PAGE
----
Among those who can afford it, the smartphone has become a status symbol, and for those who are concerned about projecting an affluent image, the smartphone has become a necessary part of themselves. Like branded clothing, the smartphone can be used to signal to others that we are ‘civilised’ or at least fashionable. It is no longer enough for some to own a functioning smartphone. There are, in fact, functioning smartphones on the market now that have very much the same capabilities as branded, more prestigious smartphones. Branded smartphones can cost up to five times more than their cheaper, less prestigious counterparts, but you will never catch certain image-conscious consumers with non-branded smartphones. It is not about functionality for these people — it is about projecting an image that says that they are up to date with the latest fashions and equipment, and that they can afford such toys for themselves.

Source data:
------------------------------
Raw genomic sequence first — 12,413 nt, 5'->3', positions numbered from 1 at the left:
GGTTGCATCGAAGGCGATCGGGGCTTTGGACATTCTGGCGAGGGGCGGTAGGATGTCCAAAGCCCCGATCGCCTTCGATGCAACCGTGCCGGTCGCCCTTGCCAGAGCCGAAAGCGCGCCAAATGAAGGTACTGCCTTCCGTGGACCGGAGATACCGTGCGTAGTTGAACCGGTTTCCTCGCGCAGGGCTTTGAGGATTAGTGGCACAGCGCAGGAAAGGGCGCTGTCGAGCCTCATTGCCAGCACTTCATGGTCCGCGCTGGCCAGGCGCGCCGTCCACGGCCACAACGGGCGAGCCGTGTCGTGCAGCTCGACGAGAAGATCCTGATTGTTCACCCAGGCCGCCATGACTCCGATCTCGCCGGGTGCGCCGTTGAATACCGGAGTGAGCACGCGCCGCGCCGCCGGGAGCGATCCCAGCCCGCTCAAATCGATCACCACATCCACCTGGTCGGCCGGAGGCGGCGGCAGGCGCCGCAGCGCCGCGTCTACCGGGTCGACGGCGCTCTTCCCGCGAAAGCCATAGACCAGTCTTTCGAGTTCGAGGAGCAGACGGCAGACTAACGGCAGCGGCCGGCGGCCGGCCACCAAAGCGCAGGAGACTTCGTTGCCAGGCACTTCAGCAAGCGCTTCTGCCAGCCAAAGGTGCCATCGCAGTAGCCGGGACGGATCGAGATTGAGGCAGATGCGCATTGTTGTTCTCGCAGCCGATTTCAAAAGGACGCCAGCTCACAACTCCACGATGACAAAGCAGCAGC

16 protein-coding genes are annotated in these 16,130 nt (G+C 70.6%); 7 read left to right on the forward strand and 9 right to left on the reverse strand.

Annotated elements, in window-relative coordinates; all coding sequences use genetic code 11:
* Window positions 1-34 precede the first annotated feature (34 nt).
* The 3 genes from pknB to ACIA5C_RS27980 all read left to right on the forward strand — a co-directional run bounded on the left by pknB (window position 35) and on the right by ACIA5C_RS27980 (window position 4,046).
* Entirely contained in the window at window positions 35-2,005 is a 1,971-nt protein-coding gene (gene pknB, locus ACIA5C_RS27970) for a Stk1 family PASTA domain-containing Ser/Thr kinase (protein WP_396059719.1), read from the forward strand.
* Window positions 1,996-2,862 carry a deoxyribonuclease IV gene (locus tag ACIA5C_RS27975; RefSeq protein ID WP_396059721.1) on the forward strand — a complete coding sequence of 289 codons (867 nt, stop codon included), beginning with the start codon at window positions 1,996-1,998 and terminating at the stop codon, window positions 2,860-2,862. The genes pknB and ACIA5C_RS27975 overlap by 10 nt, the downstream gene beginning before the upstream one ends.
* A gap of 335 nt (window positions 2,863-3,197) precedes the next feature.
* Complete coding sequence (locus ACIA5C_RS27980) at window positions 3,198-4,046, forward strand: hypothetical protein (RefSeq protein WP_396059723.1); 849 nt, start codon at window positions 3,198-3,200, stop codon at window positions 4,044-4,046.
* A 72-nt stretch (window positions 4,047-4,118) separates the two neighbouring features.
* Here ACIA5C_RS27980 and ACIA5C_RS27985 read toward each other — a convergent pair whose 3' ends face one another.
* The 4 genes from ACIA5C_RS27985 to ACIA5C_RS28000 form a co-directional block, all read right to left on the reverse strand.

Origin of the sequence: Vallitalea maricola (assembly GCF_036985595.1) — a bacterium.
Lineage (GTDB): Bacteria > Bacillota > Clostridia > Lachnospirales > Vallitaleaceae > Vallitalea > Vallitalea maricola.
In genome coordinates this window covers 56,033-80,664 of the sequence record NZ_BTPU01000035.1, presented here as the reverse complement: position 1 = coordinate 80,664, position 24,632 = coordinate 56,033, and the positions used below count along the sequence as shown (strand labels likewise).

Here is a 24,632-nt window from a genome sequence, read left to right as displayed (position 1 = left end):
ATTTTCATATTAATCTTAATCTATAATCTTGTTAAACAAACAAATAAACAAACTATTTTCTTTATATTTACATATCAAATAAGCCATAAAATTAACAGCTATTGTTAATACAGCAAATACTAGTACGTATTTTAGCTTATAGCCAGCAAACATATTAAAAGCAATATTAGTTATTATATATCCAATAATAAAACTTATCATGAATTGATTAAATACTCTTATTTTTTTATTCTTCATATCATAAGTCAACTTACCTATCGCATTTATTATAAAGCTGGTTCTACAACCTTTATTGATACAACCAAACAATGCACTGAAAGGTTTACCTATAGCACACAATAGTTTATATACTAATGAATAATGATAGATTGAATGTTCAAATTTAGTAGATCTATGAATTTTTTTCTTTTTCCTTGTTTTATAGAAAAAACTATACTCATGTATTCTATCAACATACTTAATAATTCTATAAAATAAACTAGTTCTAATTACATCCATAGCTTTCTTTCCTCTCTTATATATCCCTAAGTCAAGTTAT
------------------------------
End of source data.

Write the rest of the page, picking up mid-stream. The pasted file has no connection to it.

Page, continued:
Another two groups of people rely on the functionality of smartphones. One group would not mind using cheaper equipment if it can help them send emails, access research material, and aid them with other work-related tasks. This group of people values the smartphone for the portability it affords them. In the past, workaholics had to stay in the office or in front of a computer to do their work. Now everyone can take our work anywhere we go – on public transport, to social events, to dinner, and even to the toilet. Another group closely mirrors the first, except that instead of being addicted to work, this group is addicted to entertainment. We can see this type of smartphone user watching videos, playing games, and so on. Just like the workaholic who is able to carry work with them anywhere they go, entertainment addicts can take their entertainment anywhere they desire.